Pacifica Quartet: Tiny Desk Concert
With this Tiny Desk Concert by the Grammy-winning Pacifica Quartet, we have the opportunity to explore the world of a single composer. With the arguable exception of Béla Bartók's six string quartets, it's generally accepted that the 15 by Dmitri Shostakovich are the strongest body of quartets since Beethoven.
There's no way around it — the Shostakovich quartets are intense, like page-turning thrillers, as they pull you into his world. They are dark and introspective, witty and sarcastic, and stained with the Soviet-era violence and hardship the composer lived through. He died in 1975.
Three movements from different Shostakovich quartets display the brilliance of the composer, the sheer power of the string quartet medium and the nuanced playing of this group, which has recorded all of the composer's quartets.
Quartet No. 7 in F-sharp minor, Op. 108 (1960)
Eerie pizzicato and piercing stabs in the violins help color the twitchy, even sinister, opening movement of the Seventh Quartet. Stalin might have been dead since 1953, but hard-line Soviet politics (including the violent suppression of the 1956 Hungarian uprising) were still in place. The music's lightness and transparency create a crepuscular feel.
Quartet No. 3 in F major, Op. 73 (1946)
The Third Quartet's first movement looks back to a slightly more pleasant time before World War II. At one point Shostakovich considered a subtitle: "Calm unawareness of the future cataclysm." The jaunty opening theme, like Haydn after a few beers, is among the most lighthearted in the 15 quartets. But the mood sobers with an intense double fugue before returning to the opening music and a flashy final page.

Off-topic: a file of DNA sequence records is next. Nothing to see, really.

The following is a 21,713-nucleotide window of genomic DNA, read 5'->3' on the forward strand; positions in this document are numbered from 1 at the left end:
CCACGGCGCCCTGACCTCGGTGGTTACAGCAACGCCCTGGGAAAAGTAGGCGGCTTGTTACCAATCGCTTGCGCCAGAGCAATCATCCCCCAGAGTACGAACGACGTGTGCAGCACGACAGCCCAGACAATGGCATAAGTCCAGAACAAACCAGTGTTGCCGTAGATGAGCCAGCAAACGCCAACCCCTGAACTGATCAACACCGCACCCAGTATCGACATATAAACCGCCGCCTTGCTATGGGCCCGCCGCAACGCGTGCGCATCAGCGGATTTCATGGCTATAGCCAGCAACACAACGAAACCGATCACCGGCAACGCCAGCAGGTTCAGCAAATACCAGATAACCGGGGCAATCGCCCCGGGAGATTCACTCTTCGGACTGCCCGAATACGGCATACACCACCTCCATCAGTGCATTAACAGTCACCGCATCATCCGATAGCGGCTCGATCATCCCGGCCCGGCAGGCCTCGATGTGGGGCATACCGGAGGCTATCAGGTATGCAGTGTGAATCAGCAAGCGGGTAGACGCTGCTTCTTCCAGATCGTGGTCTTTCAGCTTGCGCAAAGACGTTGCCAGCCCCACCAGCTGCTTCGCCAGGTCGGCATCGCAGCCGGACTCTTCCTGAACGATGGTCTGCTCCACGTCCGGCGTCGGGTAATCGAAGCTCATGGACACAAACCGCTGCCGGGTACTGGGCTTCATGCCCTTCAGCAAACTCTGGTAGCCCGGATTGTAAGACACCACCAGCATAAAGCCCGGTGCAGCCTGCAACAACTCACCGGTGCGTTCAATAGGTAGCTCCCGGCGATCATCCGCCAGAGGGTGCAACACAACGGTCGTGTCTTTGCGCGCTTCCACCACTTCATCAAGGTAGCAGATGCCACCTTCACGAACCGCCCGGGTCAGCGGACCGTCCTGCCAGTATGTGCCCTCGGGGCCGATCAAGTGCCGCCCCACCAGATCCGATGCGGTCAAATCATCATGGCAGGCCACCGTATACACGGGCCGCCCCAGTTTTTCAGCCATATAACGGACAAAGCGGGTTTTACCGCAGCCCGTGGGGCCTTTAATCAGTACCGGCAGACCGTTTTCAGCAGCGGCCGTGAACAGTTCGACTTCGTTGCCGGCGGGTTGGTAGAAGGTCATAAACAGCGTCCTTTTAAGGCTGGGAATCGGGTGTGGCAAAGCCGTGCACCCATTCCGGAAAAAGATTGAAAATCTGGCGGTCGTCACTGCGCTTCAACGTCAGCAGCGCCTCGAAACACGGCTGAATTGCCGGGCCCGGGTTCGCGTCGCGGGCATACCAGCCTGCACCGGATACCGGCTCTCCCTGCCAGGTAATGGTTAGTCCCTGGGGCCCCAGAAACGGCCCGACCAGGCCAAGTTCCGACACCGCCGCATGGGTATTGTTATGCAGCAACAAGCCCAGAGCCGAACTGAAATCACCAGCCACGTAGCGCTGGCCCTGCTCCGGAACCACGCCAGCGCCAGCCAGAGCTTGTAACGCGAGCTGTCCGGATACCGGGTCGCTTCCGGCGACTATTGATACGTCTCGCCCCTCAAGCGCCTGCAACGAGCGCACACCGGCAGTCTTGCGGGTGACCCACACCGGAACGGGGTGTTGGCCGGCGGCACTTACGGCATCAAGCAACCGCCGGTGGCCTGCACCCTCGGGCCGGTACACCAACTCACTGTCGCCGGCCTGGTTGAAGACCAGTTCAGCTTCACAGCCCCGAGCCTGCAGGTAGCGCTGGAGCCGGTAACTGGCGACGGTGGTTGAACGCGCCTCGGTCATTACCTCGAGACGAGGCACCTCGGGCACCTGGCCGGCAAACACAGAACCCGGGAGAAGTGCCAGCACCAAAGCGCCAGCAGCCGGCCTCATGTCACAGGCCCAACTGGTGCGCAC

Quartet No. 8 in C minor, Op. 110 (1960)
The Eighth Quartet is Shostakovich's most popular — and one of his most hair-raising. He dedicated it to victims of fascism and war while at the same time creating his own epitaph. The entire quartet is built on a foundation of four notes that spell out his first initial and the first three letters of his last name. The second movement juxtaposes violent energy with a tweaked version of a Jewish folk theme from an earlier work.
Producers: Denise DeBelius, Tom Huizenga; Audio Engineer: Suraya Mohamed; Videographers: Denise DeBelius, Olivia Merrion; photo by Olivia Merrion/NPR
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